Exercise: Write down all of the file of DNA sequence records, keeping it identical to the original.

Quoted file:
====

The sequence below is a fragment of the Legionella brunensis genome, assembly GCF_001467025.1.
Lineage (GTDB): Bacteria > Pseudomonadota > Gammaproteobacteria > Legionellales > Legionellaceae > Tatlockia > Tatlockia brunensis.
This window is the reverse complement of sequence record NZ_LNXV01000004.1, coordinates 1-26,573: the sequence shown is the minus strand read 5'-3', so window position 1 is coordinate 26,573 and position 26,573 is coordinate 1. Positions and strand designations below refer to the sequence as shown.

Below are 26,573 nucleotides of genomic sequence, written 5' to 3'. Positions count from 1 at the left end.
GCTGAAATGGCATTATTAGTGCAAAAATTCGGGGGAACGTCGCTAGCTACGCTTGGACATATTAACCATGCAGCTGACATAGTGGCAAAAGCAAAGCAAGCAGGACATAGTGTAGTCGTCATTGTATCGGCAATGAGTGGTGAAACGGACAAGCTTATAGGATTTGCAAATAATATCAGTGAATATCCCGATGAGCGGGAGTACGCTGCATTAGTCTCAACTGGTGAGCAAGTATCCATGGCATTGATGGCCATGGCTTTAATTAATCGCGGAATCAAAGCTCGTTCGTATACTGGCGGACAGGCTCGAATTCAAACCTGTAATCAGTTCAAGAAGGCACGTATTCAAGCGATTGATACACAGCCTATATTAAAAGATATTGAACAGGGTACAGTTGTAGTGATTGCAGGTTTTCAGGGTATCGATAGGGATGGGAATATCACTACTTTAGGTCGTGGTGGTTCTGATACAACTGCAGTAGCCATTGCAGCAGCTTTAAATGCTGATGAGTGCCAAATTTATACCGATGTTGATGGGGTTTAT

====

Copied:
The sequence below is a fragment of the Legionella brunensis genome, assembly GCF_001467025.1.
Lineage (GTDB): Bacteria > Pseudomonadota > Gammaproteobacteria > Legionellales > Legionellaceae > Tatlockia > Tatlockia brunensis.
This window is the reverse complement of sequence record NZ_LNXV01000004.1, coordinates 1-26,573: the sequence shown is the minus strand read 5'-3', so window position 1 is coordinate 26,573 and position 26,573 is coordinate 1. Positions and strand designations below refer to the sequence as shown.

Below are 26,573 nucleotides of genomic sequence, written 5' to 3'. Positions count from 1 at the left end.
GCTGAAATGGCATTATTAGTGCAAAAATTCGGGGGAACGTCGCTAGCTACGCTTGGACATATTAACCATGCAGCTGACATAGTGGCAAAAGCAAAGCAAGCAGGACATAGTGTAGTCGTCATTGTATCGGCAATGAGTGGTGAAACGGACAAGCTTATAGGATTTGCAAATAATATCAGTGAATATCCCGATGAGCGGGAGTACGCTGCATTAGTCTCAACTGGTGAGCAAGTATCCATGGCATTGATGGCCATGGCTTTAATTAATCGCGGAATCAAAGCTCGTTCGTATACTGGCGGACAGGCTCGAATTCAAACCTGTAATCAGTTCAAGAAGGCACGTATTCAAGCGATTGATACACAGCCTATATTAAAAGATATTGAACAGGGTACAGTTGTAGTGATTGCAGGTTTTCAGGGTATCGATAGGGATGGGAATATCACTACTTTAGGTCGTGGTGGTTCTGATACAACTGCAGTAGCCATTGCAGCAGCTTTAAATGCTGATGAGTGCCAAATTTATACCGATGTTGATGGGGTTTAT